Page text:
October 20, 2012


Our Lady Peace: 4 AM live (The Fillmore, Detroit, Mar 18, 2010)
Have you noticed how the music business has changed since the 1980s (assuming you’re old enough)? The life insurance industry has followed a similar path.

Coalition Music manages performers like Our Lady Peace, Finger  Eleven and Simple Plan. Eric Lawrence and Rob Lanni explained the evolution from when they started to today. They spoke at the Small Business Forum 2012 from Enterprise Toronto this week.


“Tell him this is last chance to get his daughter in a fine romance
Because a record company, Rosie, just gave me a big advance.”
— Bruce Springsteen, Rosalita
In the 1980s, record labels invested heavily in promising performers. They gave them large advances — even hundreds of thousands of dollars — to record albums and cover living expenses. The money would be recovered from future record sales.

In those days, many advisors worked directly for the insurers (“captive agents”). The companies invested heavily in promising advisors. They gave them free training and money for living expenses. The money would be recovered from future product sales.

There used to be many record labels and insurers. There was an established way of doing business.


These days, there’s less need to buy music. Besides YouTube, there are subscription streaming services like Grooveshark, Rdio and Spotify. Why buy music when you’ve got instant access to millions of tracks on demand for free or a monthly fee?

The big investments on promising performers are gone. Labels want proven successes. Luckily for performers, it's easy and cheap to record music now. Software compensates for mistakes and low skill. With the gatekeepers gone, there’s much more music than ever. The performers are responsible for standing out.

Few insurers invest in training advisors these days. They want the proven successes too. Luckily for potential advisors, getting a license to sell insurance just requires passing a multiple choice exam. Software helps compensate for low skill by doing the calculations and creating nice spelling-checked presentations. The advisors are responsible for standing out.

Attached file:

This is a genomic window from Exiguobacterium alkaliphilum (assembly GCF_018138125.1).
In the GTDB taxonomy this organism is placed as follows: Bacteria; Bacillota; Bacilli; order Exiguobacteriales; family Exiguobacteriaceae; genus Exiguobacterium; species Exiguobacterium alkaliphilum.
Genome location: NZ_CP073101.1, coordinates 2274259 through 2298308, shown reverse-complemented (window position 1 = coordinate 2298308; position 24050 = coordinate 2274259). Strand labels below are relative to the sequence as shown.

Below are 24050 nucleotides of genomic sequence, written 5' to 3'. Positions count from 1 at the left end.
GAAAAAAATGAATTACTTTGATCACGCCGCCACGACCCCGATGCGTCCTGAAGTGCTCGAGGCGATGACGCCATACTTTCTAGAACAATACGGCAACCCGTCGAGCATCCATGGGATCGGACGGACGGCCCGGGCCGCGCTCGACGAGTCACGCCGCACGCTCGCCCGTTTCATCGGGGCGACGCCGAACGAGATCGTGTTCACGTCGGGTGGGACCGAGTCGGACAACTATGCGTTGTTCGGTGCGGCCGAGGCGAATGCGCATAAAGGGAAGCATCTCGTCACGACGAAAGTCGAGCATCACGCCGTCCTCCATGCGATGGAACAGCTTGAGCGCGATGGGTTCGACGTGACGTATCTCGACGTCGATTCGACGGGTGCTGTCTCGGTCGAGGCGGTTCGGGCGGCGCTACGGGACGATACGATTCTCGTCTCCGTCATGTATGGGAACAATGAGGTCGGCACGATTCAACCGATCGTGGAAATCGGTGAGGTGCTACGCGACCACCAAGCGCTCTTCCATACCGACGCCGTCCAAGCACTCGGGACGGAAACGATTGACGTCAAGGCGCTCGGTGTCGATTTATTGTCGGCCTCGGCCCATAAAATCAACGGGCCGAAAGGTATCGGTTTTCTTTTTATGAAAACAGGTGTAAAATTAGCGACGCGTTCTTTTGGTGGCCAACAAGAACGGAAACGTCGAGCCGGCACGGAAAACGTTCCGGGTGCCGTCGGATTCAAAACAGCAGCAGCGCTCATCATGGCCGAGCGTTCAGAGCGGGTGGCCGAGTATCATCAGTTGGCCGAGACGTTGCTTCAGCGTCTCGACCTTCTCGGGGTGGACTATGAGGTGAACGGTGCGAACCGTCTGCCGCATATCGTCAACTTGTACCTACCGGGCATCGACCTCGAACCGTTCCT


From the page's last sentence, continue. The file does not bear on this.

Standing Out

We like winners. Standing out means having an audience. We can easily spot performers who do by looking at their views on YouTube, Twitter Followers and Facebook Fans. We can also sample the music for free and read the lyrics. We can read and write comments.

Here’s the difference with the financial sector. The social era has not been embraced in the same way.

Advisors rarely have a visible audience. Try finding advisors anywhere they can be ranked objectively against other advisors. Try finding free samples of their work. Try finding anything written by their fans (clients).


In the “old days”, financial backing gave performers advantages but success was never guaranteed. Factors like radio airplay and fan tastes could not be assured. Now unlimited airplay is free. The gatekeepers are gone. Entry is cheap and easy. There are more  challenges but in many ways there are more opportunities.

Advisors now face the challenge of getting found and appreciated. They have influence over getting found part.

We can't explain our musical preferences but listening to a song won't cause much harm. The wrong advisor can and switching isn't as easy as jumping to the next track. Maybe you’re better off with an advisor who — like today’s musicians — has a visible audience.

Podcast 191

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PS Where do you find your music these days?

1 comment:

Carlene Reyes said...

There's a reason why emerging artists right now are really starting from scratch. The business management principles among the music industry suggests that one has to have an audience first as they perform as independent artists.